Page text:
The furthest you can get away from the sea in the UK is about 70 miles and it is up a hill in Derbyshire. I wonder what is the furthest place away from the countryside? I am guessing that it will be some point in central London – maybe the House of Commons itself? – but it can only be, at the most, 15 miles or so.
I live in something that I regard as a large village in east Northants but I am told it is a small town. It’s about 400 yards (or metres) from my computer to the nearest arable field. Does that make me rural or urban?
And is my mindset urban or rural? I’m not quite sure – I do miss easy access to good opera, theatre and football but the compensation of being able to walk in woods, grasslands and wetlands near to where I live more than makes up for it in my view. And watching art or sport on TV is a better substitute than watching nature on TV, I believe.
So when I see that there is a campaign to save the post of the ‘Rural Advocate’ I wonder whether this is someone who is advocating for me or for those people whose landholding starts 400 yards (or metres) from here.
Lord Euan Cameron, a former holder of this post ‘begged’ ministers to think again according to The Independent on Sunday and talked of the ‘unrecognised issues of rural deprivation’ which, I guess, include issues such as poor public transport (I am so glad that I am able financially and physically to drive), poor internet and phone reception (yes, these seem like essentials these days), loss of local shops and pubs and potential loss of libraries.
But in the Observer there were a bunch of letters criticising the supermarkets for their impacts on farmers, producers in developing countries, town centres and their, allegedly, cosy relationship with the Conservative Party (does that remind you of anything else that might have been in the news recently?).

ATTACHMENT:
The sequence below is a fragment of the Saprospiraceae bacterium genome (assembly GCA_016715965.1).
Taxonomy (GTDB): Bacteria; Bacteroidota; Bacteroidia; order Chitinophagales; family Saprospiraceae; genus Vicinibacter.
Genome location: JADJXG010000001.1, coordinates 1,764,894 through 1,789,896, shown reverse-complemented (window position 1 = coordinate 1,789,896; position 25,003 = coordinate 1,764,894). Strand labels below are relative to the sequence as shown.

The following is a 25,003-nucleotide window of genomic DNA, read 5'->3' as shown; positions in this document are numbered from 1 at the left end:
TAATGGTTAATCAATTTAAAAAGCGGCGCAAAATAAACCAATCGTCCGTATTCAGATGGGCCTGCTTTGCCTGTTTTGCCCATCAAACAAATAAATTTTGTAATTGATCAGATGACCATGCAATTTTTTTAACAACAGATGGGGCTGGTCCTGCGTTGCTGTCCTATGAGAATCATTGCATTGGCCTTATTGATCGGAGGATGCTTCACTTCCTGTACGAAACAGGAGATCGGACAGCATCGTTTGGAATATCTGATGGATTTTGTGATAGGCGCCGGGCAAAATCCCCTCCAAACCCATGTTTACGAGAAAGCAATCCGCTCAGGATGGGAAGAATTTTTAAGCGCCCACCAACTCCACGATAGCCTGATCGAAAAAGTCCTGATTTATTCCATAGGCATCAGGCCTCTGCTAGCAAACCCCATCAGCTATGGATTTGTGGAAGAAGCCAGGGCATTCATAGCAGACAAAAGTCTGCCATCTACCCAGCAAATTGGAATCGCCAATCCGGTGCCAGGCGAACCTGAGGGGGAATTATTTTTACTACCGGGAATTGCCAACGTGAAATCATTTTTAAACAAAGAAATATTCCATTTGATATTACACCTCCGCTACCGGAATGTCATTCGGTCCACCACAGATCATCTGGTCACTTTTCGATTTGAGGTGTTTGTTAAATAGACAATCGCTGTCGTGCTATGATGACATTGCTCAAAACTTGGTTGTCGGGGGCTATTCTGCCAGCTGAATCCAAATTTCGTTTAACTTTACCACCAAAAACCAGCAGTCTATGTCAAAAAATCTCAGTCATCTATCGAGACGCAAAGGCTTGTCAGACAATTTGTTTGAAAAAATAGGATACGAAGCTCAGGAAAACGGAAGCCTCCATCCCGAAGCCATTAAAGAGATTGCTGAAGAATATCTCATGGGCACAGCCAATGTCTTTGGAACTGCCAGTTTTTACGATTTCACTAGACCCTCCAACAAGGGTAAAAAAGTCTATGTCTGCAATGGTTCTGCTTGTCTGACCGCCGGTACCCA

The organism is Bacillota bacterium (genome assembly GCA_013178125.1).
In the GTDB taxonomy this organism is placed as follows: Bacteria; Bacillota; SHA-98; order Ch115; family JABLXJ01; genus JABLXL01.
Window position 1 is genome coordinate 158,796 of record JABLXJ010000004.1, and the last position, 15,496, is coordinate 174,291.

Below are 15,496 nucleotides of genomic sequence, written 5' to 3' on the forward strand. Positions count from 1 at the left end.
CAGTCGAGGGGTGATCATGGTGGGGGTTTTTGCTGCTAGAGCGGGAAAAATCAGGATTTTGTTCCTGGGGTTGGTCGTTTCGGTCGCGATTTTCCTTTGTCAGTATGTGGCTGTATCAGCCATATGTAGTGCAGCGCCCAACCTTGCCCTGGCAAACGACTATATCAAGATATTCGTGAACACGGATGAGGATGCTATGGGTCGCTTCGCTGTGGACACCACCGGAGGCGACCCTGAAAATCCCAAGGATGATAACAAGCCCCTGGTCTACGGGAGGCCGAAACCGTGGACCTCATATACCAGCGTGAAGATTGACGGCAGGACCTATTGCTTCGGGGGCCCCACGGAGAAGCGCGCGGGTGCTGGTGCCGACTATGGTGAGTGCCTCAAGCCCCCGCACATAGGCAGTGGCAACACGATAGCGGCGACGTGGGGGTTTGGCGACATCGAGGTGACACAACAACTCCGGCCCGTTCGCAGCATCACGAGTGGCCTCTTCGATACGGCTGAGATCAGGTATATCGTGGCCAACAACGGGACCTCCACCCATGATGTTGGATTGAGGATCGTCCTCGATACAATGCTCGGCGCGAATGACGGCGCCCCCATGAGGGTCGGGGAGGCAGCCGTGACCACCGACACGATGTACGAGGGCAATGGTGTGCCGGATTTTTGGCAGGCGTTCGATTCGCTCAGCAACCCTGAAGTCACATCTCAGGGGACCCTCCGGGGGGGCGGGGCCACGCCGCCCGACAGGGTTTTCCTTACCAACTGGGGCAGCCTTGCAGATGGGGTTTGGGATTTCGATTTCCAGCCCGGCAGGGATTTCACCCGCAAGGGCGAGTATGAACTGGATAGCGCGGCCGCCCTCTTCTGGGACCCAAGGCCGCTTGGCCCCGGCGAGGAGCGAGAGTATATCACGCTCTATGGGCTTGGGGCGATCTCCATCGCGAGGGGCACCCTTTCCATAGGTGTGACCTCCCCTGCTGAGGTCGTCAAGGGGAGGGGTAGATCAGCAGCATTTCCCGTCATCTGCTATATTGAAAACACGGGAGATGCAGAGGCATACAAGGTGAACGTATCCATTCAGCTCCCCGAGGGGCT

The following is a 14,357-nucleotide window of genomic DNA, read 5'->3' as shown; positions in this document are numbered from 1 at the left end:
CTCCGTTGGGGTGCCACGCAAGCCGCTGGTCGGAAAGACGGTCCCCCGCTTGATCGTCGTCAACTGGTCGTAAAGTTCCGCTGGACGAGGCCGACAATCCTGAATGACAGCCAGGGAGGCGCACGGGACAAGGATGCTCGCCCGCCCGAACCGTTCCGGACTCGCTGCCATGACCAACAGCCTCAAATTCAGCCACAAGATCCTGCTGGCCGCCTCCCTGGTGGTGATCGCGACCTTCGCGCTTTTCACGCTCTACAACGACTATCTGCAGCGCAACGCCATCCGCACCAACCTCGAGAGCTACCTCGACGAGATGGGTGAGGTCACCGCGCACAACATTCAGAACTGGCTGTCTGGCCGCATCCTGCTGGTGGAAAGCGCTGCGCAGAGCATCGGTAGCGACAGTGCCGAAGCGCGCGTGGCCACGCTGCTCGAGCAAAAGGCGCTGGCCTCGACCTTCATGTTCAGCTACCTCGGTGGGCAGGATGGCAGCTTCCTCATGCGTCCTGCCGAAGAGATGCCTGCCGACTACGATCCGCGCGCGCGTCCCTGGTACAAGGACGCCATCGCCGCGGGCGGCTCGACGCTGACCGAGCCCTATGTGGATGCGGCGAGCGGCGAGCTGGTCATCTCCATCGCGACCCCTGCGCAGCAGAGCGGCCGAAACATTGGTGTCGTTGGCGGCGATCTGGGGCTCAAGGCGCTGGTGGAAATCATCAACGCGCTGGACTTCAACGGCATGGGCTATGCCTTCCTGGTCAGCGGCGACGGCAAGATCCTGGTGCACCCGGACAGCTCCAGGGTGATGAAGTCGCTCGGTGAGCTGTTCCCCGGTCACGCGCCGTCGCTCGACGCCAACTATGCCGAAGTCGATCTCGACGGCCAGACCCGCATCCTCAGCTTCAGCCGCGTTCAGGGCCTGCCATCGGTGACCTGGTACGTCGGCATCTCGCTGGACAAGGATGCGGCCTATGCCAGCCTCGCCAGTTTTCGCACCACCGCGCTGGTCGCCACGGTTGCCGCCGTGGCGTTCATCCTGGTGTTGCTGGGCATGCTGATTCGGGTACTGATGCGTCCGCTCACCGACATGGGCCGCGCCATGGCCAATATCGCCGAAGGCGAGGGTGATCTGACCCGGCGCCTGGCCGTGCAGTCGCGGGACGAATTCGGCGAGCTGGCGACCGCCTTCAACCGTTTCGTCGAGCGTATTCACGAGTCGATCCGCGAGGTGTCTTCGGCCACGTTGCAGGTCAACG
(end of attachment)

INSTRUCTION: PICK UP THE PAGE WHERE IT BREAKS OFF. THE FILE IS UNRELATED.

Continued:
Apparently it is Countryside Week – whatever that means?! This is the brainchild of the Prince of Wales and is supported by a couple of supermarkets too according to a letter in Monday’s Daily Telegraph. Apparently the countryside needs saving, but most of the focus appears to be on farmers rather than the majority of people who live in the countryside. Maybe those supermarkets could do a little more in their day jobs?
The Countryside Alliance sounds like it ought to be the organisation to join for those, like me, who love the countryside and there is much to recommend it in that it does deal with issues such as fly-tipping and rural broadband. However, if you aren’t terribly keen on killing wildlife then you might be put off the Alliance. On its home page there are four revolving images: a pretty stone cottage, some sausages, a kid with a firearm and a huntsman and fox hounds. And look at its campaigns and the rural issues that are not hunting, shooting or fishing come way down the list.
If being rural means that I have to be a farmer or go out and kill things then I’m not very rural at all.
I really don’t know whether I am rural or urban – I’d rather like to be both if that’s OK with everyone? I’d like to be ‘rurban’ please.
The issues of poverty, deprivation and unfairness are different in urban and rural areas but neither is more nor less important than the other. Does it really help to talk up, or talk down, either the countryside or the non-countryside?
But here’s one thing that you urban people could do to be nicer to you rural people, and it is something on which I can agree with the NFU (gasp of surprise!). Please don’t firebomb the countryside. I first saw chinese lanterns moving slowly and beautifully through the sky in Stratford-upon-Avon last November 5th. They looked very pretty. But sending fires out into the countryside isn’t very fair or very clever is it?
- Posted in: Uncategorized